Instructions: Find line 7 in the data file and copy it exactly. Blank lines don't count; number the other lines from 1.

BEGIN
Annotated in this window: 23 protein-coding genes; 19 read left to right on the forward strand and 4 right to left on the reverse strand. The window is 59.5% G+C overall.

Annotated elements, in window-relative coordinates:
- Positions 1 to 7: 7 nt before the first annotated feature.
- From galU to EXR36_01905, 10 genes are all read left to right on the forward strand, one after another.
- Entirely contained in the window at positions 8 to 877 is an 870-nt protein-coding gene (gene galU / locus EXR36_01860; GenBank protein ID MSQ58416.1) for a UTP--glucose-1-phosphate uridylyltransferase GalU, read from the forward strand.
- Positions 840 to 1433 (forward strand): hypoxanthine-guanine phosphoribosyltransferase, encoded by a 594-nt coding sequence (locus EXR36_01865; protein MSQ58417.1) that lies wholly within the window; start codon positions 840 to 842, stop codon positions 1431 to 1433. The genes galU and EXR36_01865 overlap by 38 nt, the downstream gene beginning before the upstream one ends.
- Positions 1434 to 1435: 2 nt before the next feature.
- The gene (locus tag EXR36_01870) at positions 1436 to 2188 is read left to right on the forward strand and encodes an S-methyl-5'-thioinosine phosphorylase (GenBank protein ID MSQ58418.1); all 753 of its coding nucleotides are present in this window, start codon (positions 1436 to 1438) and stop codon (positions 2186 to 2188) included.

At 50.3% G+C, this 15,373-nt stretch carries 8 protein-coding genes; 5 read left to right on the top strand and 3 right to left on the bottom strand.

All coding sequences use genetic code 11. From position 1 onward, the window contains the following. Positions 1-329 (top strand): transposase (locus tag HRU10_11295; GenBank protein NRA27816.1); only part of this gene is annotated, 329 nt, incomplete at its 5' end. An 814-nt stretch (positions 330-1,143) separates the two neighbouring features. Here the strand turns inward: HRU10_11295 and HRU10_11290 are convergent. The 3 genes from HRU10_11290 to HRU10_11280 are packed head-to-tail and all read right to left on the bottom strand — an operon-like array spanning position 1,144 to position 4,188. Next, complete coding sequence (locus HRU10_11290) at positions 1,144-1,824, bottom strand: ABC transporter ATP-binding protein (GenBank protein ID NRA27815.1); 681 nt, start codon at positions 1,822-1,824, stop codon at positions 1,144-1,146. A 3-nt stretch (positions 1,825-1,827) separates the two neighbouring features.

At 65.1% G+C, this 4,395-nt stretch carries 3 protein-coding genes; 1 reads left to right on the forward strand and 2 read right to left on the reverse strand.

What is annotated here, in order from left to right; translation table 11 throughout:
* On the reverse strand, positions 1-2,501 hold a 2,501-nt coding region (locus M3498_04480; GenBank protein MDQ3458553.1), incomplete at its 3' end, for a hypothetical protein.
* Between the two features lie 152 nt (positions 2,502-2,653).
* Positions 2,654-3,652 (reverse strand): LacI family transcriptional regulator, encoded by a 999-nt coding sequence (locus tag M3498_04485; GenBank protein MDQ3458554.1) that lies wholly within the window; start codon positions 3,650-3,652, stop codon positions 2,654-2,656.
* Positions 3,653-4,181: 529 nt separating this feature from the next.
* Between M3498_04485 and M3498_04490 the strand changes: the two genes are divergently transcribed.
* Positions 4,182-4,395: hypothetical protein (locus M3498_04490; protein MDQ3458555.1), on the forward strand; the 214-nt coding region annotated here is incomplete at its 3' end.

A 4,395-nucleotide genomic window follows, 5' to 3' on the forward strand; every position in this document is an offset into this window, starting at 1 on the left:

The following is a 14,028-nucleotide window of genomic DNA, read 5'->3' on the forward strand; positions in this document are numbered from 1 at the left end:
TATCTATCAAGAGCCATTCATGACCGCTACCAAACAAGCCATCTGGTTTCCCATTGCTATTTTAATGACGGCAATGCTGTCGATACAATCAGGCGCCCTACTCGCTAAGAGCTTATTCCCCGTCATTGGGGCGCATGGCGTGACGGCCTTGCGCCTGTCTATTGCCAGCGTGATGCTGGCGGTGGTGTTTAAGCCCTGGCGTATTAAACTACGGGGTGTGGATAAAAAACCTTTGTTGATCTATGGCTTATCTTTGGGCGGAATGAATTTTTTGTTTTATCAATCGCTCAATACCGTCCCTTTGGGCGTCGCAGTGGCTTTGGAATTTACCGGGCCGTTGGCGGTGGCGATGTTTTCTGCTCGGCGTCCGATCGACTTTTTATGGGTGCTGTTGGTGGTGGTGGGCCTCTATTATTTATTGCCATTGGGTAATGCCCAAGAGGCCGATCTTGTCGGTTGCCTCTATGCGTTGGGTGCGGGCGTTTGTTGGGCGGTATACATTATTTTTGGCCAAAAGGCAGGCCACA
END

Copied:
- Positions 1434 to 1435: 2 nt before the next feature.